Food Poisoning

Modified on 2009/10/14 21:47 by admin
Food Poisoning

A foodborne illness, commonly called food poisoning, is an illness that results from eating contaminated food. Most cases of food poisoning are caused by infective agents such as viruses, bacteria, and parasites or toxic agents that include improperly prepared foods, pesticides on fruits and vegetables, or naturally toxic substances such as poisonous mushrooms or reel fish.

Contamination of food usually arises from improper sanitizing, preparing, and food storage. Food handlers who do not wash their hands after restroom use or have an infection can cause food contamination. If food is stored at the wrong temperature food can become tainted.

Signs of the illness generally begin several hours to several days after ingesting the infected food. Symptoms include nausea, abdominal pain, vomiting, diarrhea, fever, headache, or fatigue. Most people are able to recover from food poisoning within two days. Foodborne illness can result in permanent health damage or death for babies, pregnant women, and elderly or sick people with weak immune systems.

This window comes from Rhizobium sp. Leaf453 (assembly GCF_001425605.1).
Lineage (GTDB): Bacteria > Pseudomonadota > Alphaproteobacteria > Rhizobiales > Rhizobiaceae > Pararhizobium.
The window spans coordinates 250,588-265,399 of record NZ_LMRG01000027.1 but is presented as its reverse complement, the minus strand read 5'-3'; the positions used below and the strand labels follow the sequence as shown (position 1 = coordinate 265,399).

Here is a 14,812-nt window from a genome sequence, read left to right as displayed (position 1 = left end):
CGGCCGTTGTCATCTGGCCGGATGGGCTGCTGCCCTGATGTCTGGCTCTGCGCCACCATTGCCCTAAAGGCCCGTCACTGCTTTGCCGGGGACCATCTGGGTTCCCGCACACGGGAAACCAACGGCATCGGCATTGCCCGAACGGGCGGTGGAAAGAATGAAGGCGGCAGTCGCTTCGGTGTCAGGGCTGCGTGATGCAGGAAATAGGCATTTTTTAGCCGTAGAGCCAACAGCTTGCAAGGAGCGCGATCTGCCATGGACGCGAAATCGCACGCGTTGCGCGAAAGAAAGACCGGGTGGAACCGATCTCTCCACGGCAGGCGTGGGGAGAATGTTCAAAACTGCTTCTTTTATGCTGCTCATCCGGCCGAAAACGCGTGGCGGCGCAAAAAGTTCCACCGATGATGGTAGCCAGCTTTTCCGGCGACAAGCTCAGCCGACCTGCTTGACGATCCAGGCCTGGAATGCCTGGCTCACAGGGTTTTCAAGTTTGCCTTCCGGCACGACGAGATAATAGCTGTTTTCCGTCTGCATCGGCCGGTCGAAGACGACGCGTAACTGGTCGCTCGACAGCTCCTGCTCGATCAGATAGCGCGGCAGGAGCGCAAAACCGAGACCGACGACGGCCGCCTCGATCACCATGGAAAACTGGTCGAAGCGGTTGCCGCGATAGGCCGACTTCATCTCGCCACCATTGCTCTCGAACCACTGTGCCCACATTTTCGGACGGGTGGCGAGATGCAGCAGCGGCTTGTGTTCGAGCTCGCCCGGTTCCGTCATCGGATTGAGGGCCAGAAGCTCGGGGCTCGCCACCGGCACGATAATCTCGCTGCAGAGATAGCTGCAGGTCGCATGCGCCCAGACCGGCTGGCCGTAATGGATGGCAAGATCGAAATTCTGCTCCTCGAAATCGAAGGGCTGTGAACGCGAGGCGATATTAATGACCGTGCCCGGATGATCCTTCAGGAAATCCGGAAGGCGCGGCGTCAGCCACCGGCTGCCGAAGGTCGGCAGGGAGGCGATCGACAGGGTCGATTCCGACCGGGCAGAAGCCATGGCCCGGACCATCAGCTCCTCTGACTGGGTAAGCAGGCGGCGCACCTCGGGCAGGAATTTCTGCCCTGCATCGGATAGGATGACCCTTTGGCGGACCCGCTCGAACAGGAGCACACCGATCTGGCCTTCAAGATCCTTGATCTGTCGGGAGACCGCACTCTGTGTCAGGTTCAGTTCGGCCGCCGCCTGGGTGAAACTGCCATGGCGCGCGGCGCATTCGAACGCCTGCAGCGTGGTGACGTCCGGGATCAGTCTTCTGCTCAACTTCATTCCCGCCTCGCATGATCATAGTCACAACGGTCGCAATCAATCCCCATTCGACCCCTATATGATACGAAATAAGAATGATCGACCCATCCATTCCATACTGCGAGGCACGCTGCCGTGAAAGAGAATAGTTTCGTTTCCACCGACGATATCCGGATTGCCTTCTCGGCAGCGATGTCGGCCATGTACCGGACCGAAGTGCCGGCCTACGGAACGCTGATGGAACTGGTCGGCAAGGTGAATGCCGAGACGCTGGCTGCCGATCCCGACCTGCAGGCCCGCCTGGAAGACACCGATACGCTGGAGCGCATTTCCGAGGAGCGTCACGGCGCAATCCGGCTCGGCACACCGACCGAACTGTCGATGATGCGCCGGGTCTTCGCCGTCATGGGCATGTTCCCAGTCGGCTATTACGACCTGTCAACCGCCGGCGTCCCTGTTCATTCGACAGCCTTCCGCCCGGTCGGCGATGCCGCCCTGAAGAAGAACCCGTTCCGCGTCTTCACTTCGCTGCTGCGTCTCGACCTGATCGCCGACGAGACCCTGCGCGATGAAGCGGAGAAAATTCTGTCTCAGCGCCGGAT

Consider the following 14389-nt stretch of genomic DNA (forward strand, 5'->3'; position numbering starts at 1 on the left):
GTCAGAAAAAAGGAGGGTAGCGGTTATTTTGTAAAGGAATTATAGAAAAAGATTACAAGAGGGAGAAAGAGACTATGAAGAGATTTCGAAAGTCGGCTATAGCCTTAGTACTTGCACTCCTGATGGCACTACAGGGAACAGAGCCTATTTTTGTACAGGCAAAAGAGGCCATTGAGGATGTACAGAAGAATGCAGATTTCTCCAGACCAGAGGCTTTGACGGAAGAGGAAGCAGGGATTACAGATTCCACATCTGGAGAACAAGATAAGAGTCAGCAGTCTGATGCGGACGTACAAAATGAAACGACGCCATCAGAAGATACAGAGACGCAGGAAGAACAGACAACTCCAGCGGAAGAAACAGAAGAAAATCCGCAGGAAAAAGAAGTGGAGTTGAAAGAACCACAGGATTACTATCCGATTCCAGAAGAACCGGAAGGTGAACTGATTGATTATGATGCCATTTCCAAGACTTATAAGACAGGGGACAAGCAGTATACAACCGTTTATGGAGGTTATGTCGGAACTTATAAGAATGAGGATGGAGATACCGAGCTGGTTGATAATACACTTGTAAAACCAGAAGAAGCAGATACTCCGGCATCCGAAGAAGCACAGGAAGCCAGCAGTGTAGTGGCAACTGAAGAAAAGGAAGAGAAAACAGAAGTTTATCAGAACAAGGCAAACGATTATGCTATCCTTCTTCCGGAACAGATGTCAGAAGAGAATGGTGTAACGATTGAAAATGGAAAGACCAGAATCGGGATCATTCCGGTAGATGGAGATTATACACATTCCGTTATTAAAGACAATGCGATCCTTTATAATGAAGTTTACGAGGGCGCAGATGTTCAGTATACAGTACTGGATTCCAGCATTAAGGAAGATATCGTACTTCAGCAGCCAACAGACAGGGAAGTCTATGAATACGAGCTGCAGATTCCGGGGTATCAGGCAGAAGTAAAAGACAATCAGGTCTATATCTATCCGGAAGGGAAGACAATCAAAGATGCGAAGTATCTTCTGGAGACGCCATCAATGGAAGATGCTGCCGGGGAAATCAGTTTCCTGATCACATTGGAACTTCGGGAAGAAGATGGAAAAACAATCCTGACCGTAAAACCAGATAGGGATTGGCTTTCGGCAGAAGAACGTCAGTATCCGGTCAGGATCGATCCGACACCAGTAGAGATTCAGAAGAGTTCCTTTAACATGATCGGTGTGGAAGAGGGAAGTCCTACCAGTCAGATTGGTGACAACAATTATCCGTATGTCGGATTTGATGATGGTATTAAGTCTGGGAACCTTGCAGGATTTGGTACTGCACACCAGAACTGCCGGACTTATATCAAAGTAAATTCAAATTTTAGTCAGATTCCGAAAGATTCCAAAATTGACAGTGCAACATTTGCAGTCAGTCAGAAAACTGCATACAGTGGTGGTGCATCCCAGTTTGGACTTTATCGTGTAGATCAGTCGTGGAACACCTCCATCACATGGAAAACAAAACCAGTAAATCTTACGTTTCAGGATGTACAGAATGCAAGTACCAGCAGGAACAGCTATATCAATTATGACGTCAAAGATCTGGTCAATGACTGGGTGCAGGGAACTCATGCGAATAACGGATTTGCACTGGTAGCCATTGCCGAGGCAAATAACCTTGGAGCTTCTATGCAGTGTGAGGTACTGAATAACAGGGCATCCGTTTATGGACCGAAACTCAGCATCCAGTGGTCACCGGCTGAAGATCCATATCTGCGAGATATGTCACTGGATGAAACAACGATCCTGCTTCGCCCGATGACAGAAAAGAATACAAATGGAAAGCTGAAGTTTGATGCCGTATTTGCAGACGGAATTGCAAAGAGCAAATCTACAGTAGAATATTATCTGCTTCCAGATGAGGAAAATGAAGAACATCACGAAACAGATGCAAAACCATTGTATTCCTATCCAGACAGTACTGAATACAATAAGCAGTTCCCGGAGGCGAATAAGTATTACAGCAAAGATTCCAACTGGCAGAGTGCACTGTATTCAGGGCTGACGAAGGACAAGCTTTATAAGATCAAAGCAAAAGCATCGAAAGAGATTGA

A frequent cause of food poisoning is food that is contaminated with bacteria. Some common bacterial foodborne pathogens include E. coli, Salmonella, and Campylobacter, and Staphylococcus aureus.

Viruses account for more than half of food poisoning cases and include the rotavirus, norovirus, hepatitis A and E. Parasites and toxic agents account for very few food poisoning incidents.

If you have experienced serious health problems due to food poisoning see you doctor immediately. In addition, it may be important to contact an attorney who can help you protect your legal rights. Please keep in mind that there may be time limits within which you must commence suit.

Attorneys associated with will evaluate your case free of charge. In addition, you will not pay any fees or costs unless your attorney recovers money for you. Please click on the free Ask An Attorney button to take advantage of this valuable service.

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